Sunday, December 19, 2010

Hey Kool-Aid, Come dye silk!

I can think of only one good use for Kool-Aid but it's to dye for – beautifully colorful silks and other natural fibers.  After some experimenting with various methods I read about online, here's my take on the best way to dye silk with Kool-Aid:

How to Dye Silk

  1. Soak your silk in a bowl of warm water.  I learned the hard way that it is important to give it a good soaking.  I add a touch of vinegar to the water just to make sure the PH is low enough for the dye to stick. I read this isn't strictly necessary since Kool-Aid is already acidic, but why take chances.
  2. Cover your work counter with plastic wrap unless you want it multi-colored for good.
  3. All the methods I read about would have you dip your silk in containers full of the Kool-Aid mixed with water.  However, what I found worked more easily and neatly, was to lay my silk on the covered work surface and apply the Kool-Aid with a paintbrush.  You can dip your paintbrush right into the Kool-Aid and it will dissolve on the silk, or you can add just enough water to make the Kool-Aid liquid.  An added bonus is that this concentration helps produce more vibrant colors.  Be prepared that the colors will spread and run into each other to some extent but that is part of the beauty.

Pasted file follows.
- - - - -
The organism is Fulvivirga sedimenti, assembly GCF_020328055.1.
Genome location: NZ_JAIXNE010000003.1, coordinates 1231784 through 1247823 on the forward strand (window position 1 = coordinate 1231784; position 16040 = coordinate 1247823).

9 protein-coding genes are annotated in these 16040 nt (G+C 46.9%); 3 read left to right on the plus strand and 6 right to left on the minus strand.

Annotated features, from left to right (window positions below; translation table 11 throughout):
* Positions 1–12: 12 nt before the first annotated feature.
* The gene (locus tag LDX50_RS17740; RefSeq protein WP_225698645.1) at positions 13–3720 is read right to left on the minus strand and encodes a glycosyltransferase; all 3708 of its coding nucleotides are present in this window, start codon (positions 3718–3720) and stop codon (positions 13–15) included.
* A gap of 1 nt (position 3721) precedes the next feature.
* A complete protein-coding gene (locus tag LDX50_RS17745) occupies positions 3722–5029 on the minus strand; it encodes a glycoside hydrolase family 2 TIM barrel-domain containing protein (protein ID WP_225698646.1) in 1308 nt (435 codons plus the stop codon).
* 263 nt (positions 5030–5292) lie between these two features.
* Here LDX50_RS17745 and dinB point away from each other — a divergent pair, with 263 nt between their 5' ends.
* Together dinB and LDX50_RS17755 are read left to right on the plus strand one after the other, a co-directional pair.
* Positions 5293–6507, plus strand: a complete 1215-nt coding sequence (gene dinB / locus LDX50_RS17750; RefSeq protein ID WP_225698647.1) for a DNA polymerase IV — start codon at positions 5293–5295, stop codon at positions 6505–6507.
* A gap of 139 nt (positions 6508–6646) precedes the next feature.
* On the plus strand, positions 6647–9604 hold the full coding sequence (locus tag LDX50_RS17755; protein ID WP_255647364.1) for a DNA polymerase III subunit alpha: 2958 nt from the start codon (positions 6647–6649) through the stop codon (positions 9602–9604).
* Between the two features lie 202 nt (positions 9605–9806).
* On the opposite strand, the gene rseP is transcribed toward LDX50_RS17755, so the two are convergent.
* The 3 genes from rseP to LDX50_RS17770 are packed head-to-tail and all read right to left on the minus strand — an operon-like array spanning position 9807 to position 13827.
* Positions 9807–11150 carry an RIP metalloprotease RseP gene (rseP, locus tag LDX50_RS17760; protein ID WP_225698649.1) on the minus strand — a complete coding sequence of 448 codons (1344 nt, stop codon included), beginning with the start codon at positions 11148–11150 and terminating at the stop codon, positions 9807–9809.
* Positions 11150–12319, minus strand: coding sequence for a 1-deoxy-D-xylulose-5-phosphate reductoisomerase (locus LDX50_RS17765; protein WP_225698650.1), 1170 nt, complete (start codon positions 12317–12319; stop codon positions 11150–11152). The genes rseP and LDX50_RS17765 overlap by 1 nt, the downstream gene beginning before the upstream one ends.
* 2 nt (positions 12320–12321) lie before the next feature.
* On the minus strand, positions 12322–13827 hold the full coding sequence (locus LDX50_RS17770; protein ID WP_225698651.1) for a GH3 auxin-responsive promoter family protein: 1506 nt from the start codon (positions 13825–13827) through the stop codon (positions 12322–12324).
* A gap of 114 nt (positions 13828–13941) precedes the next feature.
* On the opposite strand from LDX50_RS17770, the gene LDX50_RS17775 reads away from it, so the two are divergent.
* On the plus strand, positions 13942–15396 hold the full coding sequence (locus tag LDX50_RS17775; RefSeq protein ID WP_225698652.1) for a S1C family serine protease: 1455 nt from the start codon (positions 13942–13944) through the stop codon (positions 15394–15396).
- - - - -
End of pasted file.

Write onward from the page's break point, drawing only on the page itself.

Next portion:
1. For the tie-dye look, scrunch the silk with elastics before painting.
    2. For your own design, lay the silk flat and use it as your canvas.
    3. For a repeating pattern, fold the silk before painting.

  1. Set the color with steam.  The method I chose was to put the silk in a partly closed zip lock bag and microwave it for 2 minutes.  The key here is to not catch your silk on fire.  (I did this once .)  This is why a good soaking is so important in step 1.  I also now use a reduced power setting and only do 15 second intervals, watching continually.  Be careful when removing the bag.  Like when you microwave popcorn, stay clear of the bag opening or you can burn your hand with the steam.  (I did this too.)  (A nice alternative to using the microwave is leaving the zip-lock bag in the sunshine to steam; too bad that just works in the heat of the summer.)
  2. Rinse in cold water.  I was amazed at how the water immediately runs perfectly clear after the steaming.  All the color is absorbed by the silk. 
  3. Hang to dry.

Kool-Aid Colors
Orange is a bright favorite.  Lemonade's a mellow yellow.   Twists is azure blue.  Make green by adding a little bit of Twist to Lemonade.  Cherry and Tropical Punch are both strong reds.  Grape is the only real surprise;  it comes out black with only the slightest hint of the expected purple, so unless black is what you are looking for, use it sparingly.

Avoid getting the Kool-Aid on your hands or they will stay Kool-Aid colors for several days. 

Pictured above is two silk scarves that I made for my children to dance with and one silk Lexter puppet that I made to use during school readings of my book, Lexter, the Mixed-up Rooster.

By Cara Eisenberg
Please visit for information about Cara's children's books.